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covid fears Experts raised 'deep concerns' with Nphet over hospital capacity and exhausted staff ahead of lockdown


Staff in hospitals have difficult months ahead

Staff in hospitals have difficult months ahead

Staff in hospitals have difficult months ahead

EXHAUSTED staff, a sharp increase in the number of hospital-acquired Covid-19 cases and “deep concerns” over capacity were just some of the fears raised by experts ahead of the last lockdown.

The issues about acute hospital preparedness ahead of the decision to lock the country down in October are revealed in an internal paper for the National Public Health Emergency Team (Nphet).

The joint Department of Health and HSE paper on Acute Hospitals Preparedness, presented to Nphet on October 15, warned that the situation in acute hospitals was “much more complicated” than during the first Covid-19 peak and that the sector was becoming increasingly challenged.

The paper, released under Freedom of Information legislation, was presented on the same day that chief medical officer Tony Holohan wrote to Health Minister Stephen Donnelly to recommend the country adopt Level 5 restrictions for six weeks.

Elective care had resumed in hospitals, noted the paper, creating significant backlogs in cases; staff who had previously been redeployed to assist with caring for patients with Covid-19 had returned to their posts.

Separately, the number of patients presenting to Emergency Departments (ED) and Injury Units had returned to pre-Covid levels, “presenting difficulties in terms of patient cohorting and physical distancing in EDs”.

“Hospital occupancy rates are back at pre-Covid levels and there is very little capacity in the hospital system to respond to an increase in presentations as a result of Covid-19,” states the paper.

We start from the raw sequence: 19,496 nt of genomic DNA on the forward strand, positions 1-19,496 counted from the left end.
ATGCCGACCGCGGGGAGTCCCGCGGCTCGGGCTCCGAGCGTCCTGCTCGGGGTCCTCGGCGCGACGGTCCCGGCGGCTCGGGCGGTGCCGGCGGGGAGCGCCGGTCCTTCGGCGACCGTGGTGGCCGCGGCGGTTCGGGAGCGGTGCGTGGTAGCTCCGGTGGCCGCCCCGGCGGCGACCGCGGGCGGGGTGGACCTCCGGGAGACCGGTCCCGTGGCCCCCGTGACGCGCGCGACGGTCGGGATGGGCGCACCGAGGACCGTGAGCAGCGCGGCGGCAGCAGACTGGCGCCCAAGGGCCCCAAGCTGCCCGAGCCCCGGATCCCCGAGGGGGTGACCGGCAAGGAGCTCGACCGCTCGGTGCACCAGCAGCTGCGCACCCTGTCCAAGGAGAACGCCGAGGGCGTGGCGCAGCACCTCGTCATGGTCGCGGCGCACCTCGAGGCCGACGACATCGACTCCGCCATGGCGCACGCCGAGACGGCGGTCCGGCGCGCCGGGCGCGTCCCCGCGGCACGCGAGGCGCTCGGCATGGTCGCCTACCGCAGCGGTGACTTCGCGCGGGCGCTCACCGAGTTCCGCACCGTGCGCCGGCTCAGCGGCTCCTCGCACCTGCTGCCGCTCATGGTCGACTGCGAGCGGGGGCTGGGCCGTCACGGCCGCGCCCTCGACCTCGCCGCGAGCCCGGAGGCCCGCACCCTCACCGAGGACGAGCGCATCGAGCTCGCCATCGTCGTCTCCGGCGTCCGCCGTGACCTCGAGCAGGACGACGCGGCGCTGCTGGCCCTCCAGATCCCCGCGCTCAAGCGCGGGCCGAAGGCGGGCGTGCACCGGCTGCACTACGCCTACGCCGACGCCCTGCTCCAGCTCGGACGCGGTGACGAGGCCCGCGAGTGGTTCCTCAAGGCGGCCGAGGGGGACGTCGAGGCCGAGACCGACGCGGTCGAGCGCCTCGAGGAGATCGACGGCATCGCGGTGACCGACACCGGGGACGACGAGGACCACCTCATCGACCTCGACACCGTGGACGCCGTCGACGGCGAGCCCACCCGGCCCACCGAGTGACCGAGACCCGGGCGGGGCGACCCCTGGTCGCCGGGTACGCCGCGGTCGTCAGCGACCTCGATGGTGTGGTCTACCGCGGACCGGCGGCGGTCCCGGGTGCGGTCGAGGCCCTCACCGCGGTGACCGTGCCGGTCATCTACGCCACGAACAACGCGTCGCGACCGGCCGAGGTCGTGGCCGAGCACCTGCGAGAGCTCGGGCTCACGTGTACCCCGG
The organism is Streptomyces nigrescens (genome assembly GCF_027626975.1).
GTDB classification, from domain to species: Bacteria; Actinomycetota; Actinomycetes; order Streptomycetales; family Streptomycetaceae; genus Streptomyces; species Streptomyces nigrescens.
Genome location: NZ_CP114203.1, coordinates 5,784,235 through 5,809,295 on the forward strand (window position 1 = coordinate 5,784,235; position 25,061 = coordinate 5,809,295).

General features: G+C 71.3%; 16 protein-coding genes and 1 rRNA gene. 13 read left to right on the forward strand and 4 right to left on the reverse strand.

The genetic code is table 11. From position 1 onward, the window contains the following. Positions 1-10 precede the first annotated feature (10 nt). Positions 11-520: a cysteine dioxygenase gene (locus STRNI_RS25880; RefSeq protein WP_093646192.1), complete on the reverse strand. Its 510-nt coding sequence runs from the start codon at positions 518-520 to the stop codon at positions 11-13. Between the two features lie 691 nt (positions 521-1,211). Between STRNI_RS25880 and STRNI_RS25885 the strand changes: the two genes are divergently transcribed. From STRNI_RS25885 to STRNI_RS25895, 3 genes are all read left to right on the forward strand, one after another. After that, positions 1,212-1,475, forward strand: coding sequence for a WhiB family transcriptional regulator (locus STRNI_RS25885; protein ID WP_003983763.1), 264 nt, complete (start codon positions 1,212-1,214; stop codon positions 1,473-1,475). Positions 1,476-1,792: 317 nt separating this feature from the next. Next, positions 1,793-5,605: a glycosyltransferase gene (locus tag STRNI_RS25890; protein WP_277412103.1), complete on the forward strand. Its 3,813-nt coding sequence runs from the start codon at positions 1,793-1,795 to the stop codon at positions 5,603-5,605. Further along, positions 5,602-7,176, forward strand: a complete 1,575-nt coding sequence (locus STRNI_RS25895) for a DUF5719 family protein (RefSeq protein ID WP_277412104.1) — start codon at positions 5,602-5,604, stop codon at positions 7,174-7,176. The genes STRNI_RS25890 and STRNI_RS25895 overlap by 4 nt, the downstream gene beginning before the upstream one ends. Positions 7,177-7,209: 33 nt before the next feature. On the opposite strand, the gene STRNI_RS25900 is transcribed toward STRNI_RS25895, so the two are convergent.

Measures taken in hospitals during the first wave of the pandemic were highlighted, including reconfiguring the physical layout of most emergency departments to allow for the separation of patients into two streams: those more likely to have Covid-19 and those less likely.

To facilitate streaming of patients on arrival, many sites had to acquire extra space at the entrance to EDs. Some erected tents or portable

The report noted that “one of the major deficits identified early was the lack of isolation and negative pressure rooms in EDs (used to deliver aerosol generating procedures). Some EDs had these retrofitted as part of renovations commission”.

The paper detailed data on hospital-acquired Covid-19 infections, which showed that between June 21 and September 27 there had been a total of 53 cases.

“Of these, 50 cases were detected after 24th August, illustrating both the highly infectious nature of the virus and the urgent need to make every effort possible to protect healthcare workers and patients who are receiving care in our hospitals.

“There continues to be deep concern about the capacity of our hospital system to cope with a renewed surge in the number of Covid cases,” it added.

In terms of staffing levels, challenges with “absenteeism or the requirement to self-isolate impacting staffing availability alongside redeployment of staff to support Covid response measures” were highlighted.

The report said: “Although these challenges have eased substantially since the initial phase of the pandemic, particularly with acute staff returning from Covid redeployment, there is now the question of exhaustion among frontline staff as we face into the winter period.”

Online Editors